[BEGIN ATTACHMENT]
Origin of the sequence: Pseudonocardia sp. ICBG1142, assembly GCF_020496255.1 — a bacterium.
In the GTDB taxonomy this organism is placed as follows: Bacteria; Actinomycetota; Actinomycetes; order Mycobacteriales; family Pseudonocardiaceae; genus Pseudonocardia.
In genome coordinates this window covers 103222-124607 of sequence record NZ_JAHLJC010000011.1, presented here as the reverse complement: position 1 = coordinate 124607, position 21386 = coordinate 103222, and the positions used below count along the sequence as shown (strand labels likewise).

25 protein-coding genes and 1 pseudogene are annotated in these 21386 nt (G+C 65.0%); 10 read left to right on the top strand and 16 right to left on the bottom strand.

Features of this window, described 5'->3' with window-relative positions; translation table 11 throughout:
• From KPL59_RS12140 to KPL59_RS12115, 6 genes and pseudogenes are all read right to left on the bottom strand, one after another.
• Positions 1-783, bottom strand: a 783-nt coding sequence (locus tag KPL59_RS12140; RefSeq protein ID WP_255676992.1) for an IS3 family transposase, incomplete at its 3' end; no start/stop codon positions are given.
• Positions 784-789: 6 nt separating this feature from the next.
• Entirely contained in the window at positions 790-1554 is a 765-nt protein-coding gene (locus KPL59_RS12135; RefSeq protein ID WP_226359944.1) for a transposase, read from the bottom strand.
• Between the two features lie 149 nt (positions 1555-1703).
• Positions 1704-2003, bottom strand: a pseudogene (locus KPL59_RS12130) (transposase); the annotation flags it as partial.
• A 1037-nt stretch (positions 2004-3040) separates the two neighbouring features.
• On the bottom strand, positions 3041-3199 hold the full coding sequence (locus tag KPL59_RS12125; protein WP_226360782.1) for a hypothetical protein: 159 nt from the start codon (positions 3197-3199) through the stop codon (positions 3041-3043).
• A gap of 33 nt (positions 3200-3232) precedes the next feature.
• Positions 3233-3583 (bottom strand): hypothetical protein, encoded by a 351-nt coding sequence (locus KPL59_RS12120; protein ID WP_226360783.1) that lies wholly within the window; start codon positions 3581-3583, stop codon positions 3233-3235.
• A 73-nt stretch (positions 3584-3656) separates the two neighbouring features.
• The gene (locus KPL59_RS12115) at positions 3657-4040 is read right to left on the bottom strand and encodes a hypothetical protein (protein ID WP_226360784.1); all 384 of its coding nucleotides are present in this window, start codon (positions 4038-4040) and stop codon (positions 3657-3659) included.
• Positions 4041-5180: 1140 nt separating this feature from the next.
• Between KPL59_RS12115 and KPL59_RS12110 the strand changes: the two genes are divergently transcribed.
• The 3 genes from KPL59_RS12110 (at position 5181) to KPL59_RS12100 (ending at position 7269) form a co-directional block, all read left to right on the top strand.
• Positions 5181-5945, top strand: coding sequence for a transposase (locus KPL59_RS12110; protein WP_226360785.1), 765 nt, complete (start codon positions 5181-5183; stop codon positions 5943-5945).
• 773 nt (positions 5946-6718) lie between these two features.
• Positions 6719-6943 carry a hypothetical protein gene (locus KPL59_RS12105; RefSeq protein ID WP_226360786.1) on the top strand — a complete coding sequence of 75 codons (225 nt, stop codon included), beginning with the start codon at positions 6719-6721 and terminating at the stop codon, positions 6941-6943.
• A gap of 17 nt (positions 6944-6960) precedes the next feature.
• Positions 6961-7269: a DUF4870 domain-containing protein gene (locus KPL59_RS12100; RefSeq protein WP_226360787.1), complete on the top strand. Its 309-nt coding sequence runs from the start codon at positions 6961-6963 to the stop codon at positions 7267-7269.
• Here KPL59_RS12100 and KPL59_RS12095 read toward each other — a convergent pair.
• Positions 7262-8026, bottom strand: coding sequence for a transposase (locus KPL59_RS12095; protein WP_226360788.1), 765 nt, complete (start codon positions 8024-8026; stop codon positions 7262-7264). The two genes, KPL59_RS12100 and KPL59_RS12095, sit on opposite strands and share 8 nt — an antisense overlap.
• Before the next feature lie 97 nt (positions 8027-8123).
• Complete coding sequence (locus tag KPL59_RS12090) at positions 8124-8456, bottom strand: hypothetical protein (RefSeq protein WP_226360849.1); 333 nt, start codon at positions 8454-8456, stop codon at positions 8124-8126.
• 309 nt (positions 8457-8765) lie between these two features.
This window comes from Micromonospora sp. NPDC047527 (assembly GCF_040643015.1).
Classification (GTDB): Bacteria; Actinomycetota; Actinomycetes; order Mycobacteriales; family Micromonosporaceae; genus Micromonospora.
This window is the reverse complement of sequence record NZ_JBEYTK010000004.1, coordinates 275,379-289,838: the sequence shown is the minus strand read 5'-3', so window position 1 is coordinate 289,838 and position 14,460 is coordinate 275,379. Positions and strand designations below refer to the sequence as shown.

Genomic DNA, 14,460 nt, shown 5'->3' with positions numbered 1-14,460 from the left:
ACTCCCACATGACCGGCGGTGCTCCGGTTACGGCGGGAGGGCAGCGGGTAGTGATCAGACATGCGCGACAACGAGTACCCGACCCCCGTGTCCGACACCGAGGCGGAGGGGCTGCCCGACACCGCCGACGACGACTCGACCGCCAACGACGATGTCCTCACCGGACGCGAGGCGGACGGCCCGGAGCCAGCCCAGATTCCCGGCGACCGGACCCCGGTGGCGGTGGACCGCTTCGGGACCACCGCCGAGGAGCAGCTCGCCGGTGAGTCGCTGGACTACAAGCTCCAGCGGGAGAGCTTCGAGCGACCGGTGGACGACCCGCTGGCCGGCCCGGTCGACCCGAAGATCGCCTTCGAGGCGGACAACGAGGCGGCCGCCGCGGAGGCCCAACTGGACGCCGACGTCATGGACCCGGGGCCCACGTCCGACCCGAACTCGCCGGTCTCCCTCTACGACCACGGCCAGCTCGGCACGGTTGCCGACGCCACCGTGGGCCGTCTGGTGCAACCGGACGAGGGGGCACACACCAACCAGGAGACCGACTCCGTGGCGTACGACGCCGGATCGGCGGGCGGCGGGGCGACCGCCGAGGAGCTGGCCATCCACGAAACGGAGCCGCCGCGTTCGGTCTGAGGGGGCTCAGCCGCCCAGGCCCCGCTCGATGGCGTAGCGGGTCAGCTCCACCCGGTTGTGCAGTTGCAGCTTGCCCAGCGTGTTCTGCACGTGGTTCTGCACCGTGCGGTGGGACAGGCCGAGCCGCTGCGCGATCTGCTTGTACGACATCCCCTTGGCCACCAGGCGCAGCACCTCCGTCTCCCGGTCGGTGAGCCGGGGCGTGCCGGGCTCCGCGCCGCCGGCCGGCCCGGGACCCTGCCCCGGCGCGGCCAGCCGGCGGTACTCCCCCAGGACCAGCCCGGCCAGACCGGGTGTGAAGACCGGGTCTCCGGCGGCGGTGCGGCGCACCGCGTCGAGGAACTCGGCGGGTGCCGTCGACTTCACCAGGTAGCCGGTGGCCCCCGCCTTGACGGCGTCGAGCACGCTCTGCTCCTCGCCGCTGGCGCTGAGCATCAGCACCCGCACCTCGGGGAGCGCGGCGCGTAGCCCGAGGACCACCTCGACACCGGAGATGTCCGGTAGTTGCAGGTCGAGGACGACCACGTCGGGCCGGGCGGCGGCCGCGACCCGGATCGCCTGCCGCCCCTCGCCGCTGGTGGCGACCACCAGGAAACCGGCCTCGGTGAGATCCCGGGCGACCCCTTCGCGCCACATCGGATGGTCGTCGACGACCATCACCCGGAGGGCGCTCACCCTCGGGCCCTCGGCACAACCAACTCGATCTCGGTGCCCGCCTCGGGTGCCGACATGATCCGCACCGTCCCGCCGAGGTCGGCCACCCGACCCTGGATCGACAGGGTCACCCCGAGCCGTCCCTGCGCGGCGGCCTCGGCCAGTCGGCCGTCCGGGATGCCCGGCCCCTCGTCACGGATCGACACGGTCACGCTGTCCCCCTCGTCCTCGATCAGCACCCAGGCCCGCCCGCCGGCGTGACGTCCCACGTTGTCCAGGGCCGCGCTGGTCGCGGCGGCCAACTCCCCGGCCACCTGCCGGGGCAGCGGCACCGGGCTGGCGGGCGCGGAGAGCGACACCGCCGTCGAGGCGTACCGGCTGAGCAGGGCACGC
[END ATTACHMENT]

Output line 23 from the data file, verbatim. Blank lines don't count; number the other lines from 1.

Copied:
• Positions 6719-6943 carry a hypothetical protein gene (locus KPL59_RS12105; RefSeq protein ID WP_226360786.1) on the top strand — a complete coding sequence of 75 codons (225 nt, stop codon included), beginning with the start codon at positions 6719-6721 and terminating at the stop codon, positions 6941-6943.